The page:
Consider life in Dharavi, India – one of the largest slums in the world. One million folks live within eight-tenths of a square mile. It is one of the most densely populated areas in the world. Disease runs rampant in the confined, unsanitary conditions. Social distancing to avoid COVID-19 would be impossible in their already tenuous life.

For millions in India, every day is the worst of all times. Catching just a glimpse of the effect of the lockdown for COVID-19 in India really puts the past months into perspective. It really wasn’t the best of all times for us, but it definitely was not the worst of all times.

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Comfort food in isolation

“I had the strangest dream last night,” my husband said one morning (well actually he says that most mornings). “I dreamed about goulash. That sounds so good.”

“Hmm. I haven’t made that in a long time,” I replied. For some reason I had been thinking about goulash. My mother used to make it often: a cheap, easy, filling meal. I could not remember exactly how to make it.

The Internet yielded several ideas that I combined. I added special seasoning to cooked hamburger and sausage before adding heaps of chopped and sauteed onions, celery, broccoli, green peppers, cooked pasta shells and spaghetti sauce. It was not the way my mom used to prepare it. It was much more complicated. It smelled and tasted fantastic.

We each scarfed it up a large serving, considered seconds and decided we shouldn’t. With mandated social isolation on top of six weeks of home recovery from hip replacement, we had eaten more than our share of comfort food to remind us of happier days. We didn’t need extra servings.

We both liked it so much that I posted on Facebook, “Made goulash for the first time in a while. Tasty supper.”

My darling daughter replied, “I am not a picky eater AT ALL…. but goulash is by far my least favorite dish.”

And my little brother wrote, “I agree.” Humph, and I used to cook supper for him.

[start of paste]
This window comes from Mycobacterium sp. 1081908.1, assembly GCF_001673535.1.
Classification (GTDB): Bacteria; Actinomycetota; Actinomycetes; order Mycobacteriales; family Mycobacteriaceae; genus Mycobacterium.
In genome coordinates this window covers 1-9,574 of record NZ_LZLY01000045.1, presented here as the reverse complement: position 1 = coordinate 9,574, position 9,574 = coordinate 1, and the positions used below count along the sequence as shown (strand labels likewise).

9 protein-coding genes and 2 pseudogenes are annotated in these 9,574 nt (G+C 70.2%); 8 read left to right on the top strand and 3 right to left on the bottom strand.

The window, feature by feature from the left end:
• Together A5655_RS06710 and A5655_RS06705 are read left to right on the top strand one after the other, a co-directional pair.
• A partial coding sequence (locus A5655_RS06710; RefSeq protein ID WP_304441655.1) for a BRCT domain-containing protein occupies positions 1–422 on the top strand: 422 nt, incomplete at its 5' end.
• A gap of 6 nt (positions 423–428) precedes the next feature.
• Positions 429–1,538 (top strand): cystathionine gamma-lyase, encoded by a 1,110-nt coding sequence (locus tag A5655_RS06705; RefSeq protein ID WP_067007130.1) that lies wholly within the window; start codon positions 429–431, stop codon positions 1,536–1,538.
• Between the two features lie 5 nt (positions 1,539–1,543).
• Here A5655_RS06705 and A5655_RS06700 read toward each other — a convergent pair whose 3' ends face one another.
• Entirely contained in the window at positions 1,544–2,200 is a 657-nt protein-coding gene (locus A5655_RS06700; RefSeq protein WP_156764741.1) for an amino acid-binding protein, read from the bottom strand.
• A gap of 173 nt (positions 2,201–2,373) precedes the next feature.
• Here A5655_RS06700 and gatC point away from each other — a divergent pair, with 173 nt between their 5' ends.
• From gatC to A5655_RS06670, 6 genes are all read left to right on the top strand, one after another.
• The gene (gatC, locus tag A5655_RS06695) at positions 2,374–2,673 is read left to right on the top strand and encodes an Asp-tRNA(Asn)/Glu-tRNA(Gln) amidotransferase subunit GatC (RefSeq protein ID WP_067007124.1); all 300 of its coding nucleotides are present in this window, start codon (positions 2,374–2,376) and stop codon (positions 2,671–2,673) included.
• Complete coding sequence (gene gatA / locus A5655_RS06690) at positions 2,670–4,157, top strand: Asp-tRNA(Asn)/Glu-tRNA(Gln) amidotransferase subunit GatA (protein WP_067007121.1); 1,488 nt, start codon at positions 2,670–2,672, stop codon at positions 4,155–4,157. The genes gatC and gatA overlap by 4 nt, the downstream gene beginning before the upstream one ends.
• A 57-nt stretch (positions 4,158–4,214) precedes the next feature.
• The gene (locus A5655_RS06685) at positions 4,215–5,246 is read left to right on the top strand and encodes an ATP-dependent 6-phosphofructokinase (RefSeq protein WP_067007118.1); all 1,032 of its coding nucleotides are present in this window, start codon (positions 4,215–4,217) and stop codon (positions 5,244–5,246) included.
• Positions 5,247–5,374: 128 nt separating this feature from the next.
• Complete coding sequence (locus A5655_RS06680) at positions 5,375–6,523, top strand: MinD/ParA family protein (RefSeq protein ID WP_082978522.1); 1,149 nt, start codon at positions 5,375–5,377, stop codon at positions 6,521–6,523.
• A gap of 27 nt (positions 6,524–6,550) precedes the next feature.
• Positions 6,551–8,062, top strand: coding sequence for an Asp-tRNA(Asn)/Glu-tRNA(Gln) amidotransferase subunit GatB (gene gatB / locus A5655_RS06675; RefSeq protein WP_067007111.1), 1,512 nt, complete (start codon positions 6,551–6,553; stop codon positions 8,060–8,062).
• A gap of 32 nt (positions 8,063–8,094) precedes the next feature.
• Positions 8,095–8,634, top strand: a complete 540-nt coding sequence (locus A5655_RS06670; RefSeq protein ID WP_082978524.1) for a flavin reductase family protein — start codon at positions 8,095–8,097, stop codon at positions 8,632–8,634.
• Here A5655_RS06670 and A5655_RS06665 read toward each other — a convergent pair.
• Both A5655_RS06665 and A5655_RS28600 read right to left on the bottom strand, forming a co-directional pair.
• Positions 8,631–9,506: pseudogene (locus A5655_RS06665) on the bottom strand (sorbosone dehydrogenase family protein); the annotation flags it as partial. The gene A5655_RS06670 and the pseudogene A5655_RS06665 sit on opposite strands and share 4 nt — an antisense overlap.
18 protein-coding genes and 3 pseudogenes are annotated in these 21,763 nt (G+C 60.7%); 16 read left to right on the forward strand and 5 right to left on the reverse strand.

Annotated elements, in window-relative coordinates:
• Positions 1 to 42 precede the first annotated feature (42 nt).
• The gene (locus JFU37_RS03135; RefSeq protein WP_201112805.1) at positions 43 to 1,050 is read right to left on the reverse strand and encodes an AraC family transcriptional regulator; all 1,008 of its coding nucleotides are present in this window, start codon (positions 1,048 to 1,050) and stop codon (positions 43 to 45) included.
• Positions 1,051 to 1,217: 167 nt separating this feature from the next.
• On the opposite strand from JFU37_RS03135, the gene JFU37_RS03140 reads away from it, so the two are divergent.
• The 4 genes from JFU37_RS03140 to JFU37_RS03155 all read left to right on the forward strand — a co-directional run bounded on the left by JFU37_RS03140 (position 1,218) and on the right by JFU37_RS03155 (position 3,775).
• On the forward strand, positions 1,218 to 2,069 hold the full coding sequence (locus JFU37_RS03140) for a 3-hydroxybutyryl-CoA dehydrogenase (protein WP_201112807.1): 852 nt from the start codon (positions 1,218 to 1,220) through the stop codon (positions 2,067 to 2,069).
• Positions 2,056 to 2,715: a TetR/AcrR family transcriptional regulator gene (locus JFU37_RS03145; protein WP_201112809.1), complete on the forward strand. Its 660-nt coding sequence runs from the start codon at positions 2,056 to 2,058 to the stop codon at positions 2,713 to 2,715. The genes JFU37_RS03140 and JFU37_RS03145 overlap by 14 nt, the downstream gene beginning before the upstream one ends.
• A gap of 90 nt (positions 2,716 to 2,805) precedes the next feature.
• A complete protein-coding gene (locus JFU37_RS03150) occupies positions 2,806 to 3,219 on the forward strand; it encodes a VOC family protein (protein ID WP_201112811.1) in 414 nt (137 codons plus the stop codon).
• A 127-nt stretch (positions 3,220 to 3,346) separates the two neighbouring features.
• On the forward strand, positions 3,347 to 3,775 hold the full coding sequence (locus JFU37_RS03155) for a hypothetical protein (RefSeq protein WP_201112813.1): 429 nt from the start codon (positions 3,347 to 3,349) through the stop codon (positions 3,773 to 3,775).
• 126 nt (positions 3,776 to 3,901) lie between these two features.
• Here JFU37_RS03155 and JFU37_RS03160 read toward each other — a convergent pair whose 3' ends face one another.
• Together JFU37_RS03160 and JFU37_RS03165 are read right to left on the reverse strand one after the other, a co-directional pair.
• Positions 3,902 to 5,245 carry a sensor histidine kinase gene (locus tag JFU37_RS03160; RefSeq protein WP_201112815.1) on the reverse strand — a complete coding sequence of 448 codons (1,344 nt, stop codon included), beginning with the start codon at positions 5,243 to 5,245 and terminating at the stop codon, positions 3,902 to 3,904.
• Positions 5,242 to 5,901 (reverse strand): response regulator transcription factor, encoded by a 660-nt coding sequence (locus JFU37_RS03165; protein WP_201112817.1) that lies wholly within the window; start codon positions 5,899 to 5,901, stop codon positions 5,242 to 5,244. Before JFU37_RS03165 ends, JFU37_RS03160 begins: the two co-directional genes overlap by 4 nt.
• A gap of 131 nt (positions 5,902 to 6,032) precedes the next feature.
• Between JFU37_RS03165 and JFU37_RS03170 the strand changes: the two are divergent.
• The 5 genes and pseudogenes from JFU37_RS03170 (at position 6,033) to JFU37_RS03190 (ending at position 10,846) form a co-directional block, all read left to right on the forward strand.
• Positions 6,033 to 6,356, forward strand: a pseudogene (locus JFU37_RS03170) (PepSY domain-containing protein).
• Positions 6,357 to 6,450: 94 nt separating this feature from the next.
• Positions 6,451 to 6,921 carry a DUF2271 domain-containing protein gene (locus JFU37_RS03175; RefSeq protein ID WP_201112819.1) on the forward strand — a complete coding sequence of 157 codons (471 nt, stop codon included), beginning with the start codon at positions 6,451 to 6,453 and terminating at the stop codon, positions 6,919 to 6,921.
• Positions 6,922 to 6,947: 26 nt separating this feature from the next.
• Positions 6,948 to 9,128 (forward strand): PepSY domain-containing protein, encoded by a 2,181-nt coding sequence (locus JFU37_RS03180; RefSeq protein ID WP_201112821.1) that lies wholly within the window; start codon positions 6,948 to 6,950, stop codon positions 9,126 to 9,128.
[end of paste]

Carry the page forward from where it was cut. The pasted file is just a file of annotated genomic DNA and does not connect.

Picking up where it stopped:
Okay so goulash did not make their favorite foods list. Still, it served as my comfort food that day. I define comfort food as, “I don’t care how many calories it has, I’m unhappy and I want this food. I will feel happier if I eat it.”

Evidently during social isolation I have needed comfort food. At least, that’s my explanation for the baking spree in the kitchen. First, I made chocolate cake with vanilla frosting like my mom made. Then, I made a spice cake with penuche frosting, just like Mom made. I cooked brown sugar with butter and milk in a saucepan over heat. I stirred until it thickened then quickly added confectionery sugar and vanilla to create a delightful, caramel fudge frosting. I wanted to eat all the frosting. I controlled myself and smoothed the frosting over the cake. I did make sure I left enough in the bowl to satisfy me. I also swiped a few spoonfuls from around the edge of the cake.

Seeking more comfort, I pulled a couple of pie shells from the chest freezer and decided it was time to use those peeled and frozen apples to make a Dutch apple pie. I enjoyed every bite I didn’t have to share with hubby.

The other crust I reserved for lemon pie. I couldn’t find a lemon pudding mix at the store. So I pulled out the old Betty Crocker cookbook and began measuring sugar, lemon, cornstarch and water to heat in a pan. I stirred, brought the mixture to a boil and poured it in the baked shell. I whipped the egg whites to shiny peaks and baked the meringue to a perfect brown top.

My pride in the perfect pie almost kept me from eating it. It only took one delightful bite to erase that silly notion.

I do like my carbs and desserts. Which probably explains why as a child I needed clothes sized for a chubby girl. Fortunately my baking spree of comfort foods ceased abruptly. Our oven stopped heating in the middle of baking the cornbread I really wanted for supper. About that same time strict social isolation ended. I’m not complaining, any more comfort food and I would have needed chubby old lady clothes.